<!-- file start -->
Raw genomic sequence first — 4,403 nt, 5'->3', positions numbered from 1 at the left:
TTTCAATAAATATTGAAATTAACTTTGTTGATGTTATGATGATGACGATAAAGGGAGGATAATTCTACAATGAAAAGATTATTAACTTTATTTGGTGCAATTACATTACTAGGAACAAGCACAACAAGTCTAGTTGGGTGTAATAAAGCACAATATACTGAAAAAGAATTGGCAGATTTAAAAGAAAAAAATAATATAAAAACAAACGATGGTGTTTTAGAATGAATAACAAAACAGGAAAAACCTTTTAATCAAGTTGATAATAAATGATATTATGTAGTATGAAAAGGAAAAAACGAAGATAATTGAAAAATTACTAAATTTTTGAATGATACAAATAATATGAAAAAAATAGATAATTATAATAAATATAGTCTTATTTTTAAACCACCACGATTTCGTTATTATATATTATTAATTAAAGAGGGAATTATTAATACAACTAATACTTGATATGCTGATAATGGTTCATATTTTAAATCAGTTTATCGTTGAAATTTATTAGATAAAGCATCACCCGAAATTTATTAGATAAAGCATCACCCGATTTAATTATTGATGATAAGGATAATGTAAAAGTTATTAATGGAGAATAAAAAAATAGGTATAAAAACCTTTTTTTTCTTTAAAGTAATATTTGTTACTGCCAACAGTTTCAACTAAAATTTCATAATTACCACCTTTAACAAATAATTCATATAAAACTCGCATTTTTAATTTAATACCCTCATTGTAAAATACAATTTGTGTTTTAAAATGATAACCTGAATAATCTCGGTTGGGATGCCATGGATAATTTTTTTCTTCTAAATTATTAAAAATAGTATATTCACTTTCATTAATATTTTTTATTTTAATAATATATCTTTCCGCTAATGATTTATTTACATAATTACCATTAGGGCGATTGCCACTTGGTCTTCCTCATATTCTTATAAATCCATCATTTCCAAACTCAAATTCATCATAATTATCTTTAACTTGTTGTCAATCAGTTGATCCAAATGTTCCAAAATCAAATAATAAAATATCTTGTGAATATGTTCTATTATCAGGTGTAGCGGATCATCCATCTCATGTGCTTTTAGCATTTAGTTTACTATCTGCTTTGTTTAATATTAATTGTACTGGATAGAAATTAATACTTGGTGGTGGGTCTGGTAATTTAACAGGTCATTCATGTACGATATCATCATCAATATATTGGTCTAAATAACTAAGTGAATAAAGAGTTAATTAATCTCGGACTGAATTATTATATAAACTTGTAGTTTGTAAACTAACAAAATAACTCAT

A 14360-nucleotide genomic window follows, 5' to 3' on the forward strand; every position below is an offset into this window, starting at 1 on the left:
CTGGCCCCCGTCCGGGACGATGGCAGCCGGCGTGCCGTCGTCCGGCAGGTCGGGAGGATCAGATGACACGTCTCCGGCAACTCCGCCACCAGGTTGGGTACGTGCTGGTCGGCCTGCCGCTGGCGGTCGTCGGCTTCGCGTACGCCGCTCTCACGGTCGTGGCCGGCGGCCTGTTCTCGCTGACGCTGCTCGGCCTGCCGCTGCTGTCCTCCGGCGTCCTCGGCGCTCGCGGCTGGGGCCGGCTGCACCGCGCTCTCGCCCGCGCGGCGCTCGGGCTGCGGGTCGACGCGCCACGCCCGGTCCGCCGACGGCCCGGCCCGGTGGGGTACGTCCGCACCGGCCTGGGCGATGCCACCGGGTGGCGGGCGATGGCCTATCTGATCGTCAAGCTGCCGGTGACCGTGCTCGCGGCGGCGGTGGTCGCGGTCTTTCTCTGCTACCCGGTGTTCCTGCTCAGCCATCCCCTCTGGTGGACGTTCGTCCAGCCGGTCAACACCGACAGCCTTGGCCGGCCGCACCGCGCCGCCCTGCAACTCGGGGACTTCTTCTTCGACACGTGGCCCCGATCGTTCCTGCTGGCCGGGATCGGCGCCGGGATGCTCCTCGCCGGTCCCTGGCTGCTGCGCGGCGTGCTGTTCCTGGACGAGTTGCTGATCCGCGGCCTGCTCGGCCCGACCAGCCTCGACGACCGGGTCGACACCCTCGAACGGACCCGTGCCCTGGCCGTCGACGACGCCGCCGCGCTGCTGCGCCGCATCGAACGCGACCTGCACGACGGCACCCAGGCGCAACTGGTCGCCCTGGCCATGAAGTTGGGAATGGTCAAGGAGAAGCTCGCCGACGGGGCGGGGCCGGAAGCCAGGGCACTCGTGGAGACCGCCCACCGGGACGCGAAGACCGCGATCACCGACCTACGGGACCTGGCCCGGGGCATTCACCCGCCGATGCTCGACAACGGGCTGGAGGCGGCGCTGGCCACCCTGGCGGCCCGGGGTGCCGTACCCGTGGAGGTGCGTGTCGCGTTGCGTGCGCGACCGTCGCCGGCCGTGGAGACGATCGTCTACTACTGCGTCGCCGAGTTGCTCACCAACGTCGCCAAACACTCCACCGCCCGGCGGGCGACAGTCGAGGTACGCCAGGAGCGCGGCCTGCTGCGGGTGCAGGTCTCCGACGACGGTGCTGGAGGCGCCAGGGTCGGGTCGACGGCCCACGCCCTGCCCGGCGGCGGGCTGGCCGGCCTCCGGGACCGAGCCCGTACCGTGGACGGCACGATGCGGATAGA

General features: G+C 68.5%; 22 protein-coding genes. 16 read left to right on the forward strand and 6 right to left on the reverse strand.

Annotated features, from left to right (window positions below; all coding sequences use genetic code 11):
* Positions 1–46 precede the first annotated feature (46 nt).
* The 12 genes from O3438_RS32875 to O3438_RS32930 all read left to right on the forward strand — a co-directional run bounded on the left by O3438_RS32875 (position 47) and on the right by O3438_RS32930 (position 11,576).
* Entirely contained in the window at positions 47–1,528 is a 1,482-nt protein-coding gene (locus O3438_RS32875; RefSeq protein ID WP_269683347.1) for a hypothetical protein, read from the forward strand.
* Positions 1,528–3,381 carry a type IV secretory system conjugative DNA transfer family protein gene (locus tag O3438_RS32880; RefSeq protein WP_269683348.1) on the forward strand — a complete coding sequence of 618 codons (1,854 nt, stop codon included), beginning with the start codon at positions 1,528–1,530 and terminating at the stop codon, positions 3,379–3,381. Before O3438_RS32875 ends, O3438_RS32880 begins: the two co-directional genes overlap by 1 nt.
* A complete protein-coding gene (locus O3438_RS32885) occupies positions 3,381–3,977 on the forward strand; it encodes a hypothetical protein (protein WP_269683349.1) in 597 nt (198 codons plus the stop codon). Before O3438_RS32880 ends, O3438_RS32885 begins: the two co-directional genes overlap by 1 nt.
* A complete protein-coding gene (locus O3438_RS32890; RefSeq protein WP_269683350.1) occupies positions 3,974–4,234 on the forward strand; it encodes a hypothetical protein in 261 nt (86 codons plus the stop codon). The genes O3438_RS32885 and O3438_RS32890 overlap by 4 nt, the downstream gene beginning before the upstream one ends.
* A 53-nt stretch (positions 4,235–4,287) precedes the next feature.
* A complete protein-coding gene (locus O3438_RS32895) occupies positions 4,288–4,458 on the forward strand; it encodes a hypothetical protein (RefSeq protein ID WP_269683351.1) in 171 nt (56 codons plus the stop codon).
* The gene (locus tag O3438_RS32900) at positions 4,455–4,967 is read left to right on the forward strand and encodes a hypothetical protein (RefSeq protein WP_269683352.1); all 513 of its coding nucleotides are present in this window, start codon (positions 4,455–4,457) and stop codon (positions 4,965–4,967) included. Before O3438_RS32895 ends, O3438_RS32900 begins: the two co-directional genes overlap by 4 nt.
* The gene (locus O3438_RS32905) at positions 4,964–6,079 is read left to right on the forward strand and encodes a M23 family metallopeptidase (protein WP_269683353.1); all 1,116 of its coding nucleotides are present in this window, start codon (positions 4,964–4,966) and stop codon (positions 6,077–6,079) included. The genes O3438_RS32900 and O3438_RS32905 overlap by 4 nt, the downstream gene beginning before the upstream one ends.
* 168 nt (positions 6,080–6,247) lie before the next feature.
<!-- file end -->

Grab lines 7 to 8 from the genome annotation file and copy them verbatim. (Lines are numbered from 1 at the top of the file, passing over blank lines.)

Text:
* Positions 1–46 precede the first annotated feature (46 nt).
* The 12 genes from O3438_RS32875 to O3438_RS32930 all read left to right on the forward strand — a co-directional run bounded on the left by O3438_RS32875 (position 47) and on the right by O3438_RS32930 (position 11,576).